One concrete outcome was the successful fight by Brazilian activists for the inclusion of treatment in the country’s long-term strategy for epidemic control. A lot of people, including supposed experts from entities like the World Bank, said this was crazy, that the numbers were too great, that poor people wouldn’t take their medicines properly, that the infected would have to be written off in favor of preventing new infections among the so-far untouched. Activists considered that posture inhumane, counter-productive and unacceptable, and they won that fight. PePFAR, the Bush-era program that brought treatments to the poorest countries of Africa, couldn’t have come into being without the Brazilian example because public health authorities knew that widespread treatment programs could be successful despite the endemic poverty and infrastructure shortcomings in the beneficiary African countries.
But that remarkable Brazilian model arose out of very specific circumstances. There was great interest in the model itself and the spunky efforts of the Brazilian groups, building on the democratic movement that was itself a model for other Latin American countries trying to rid themselves of brutal military regimes. International development aid flowed to Brazil and strengthened the mobilized doctors, gays, social workers, lawyers, and even sex workers as they organized, attended meetings, developed independent projects, monitored government performance, and carried out their own research. Brazil’s HIV work had all the elements that made the foreign charities’ collective mouths water: local initiative, sophistication, principles they could support, and a government permeable to outside pressures and offers of cooperation.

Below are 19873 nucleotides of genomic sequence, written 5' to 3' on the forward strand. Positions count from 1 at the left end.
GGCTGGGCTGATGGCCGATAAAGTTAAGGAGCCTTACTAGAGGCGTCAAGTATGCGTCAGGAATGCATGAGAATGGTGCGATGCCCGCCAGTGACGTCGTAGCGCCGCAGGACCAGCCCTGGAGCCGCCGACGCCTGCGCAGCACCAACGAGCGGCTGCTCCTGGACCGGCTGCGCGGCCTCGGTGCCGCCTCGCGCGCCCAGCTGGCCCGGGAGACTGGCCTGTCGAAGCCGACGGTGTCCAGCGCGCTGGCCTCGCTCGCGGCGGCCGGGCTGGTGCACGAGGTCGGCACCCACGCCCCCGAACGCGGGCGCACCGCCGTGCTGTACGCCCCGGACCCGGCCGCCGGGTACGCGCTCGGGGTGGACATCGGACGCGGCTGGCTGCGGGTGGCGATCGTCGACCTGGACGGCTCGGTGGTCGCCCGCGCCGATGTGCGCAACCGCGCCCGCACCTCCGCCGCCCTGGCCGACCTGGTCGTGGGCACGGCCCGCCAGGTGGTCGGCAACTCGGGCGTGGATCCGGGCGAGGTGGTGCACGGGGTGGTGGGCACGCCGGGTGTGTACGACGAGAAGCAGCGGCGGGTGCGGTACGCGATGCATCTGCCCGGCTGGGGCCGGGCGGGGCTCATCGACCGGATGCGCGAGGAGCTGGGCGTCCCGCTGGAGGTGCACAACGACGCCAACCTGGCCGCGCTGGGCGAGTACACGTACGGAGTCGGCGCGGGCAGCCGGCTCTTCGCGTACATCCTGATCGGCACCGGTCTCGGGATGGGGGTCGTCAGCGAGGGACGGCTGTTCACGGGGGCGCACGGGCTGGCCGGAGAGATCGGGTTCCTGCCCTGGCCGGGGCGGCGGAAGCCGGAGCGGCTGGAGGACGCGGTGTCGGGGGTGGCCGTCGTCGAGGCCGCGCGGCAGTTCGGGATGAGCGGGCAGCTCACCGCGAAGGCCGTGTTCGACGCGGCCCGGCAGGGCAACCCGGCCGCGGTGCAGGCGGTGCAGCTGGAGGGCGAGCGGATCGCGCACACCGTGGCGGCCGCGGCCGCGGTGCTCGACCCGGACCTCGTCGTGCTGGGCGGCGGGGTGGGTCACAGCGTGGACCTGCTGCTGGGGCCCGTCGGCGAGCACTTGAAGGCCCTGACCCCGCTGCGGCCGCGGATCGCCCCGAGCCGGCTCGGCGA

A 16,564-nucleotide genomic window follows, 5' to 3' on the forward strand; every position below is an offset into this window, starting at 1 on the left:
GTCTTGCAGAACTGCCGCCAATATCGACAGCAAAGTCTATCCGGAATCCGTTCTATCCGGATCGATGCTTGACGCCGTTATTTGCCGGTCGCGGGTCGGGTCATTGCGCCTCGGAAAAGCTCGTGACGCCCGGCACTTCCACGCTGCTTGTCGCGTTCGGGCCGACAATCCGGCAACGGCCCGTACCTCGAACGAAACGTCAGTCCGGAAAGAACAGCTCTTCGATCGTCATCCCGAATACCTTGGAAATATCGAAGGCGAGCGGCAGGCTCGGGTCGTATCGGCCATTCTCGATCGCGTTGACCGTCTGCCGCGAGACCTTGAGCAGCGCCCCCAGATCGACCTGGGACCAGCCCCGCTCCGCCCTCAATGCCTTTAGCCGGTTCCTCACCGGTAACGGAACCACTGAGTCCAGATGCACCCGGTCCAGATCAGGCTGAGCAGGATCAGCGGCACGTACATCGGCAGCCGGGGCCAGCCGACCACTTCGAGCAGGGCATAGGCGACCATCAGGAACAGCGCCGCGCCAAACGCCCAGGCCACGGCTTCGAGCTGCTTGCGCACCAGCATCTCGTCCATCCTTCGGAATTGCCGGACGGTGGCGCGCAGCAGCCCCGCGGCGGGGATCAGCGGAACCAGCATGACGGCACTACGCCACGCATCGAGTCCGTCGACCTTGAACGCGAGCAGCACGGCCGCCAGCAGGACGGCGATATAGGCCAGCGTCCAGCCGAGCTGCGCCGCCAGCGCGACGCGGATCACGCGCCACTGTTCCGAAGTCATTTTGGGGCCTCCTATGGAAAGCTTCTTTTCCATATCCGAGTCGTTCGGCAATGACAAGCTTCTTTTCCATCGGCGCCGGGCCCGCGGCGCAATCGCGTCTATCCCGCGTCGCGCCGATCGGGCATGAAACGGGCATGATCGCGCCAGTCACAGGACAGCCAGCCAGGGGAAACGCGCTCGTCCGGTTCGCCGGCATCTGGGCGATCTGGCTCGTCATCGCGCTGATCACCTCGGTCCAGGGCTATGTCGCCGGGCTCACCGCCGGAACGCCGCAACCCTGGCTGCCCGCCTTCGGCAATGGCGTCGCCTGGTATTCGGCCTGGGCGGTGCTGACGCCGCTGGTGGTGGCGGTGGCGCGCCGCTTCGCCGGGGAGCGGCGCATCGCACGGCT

At the same time, the Brazilian government knew it had a serious problem on its hands and was open to ideas about what to do. A disease concentrated among gay men and IV drug users was not something any health department knew how to address anywhere in the world, and Brazil was no exception. Then substantial funds became available as the multilateral lending agencies got into the game. The timely and smart interventions enabled Brazil to keep its case prevalence down (if “down” is the right word) to an estimated 600,000 cases of as of the late 1990s rather than the anticipated million-plus. Even with costly treatments provided free to any user of the public health system, the country was saving money on hospitalizations and lost productivity, and the AIDS response in Brazil made the country a poster child for the world movement.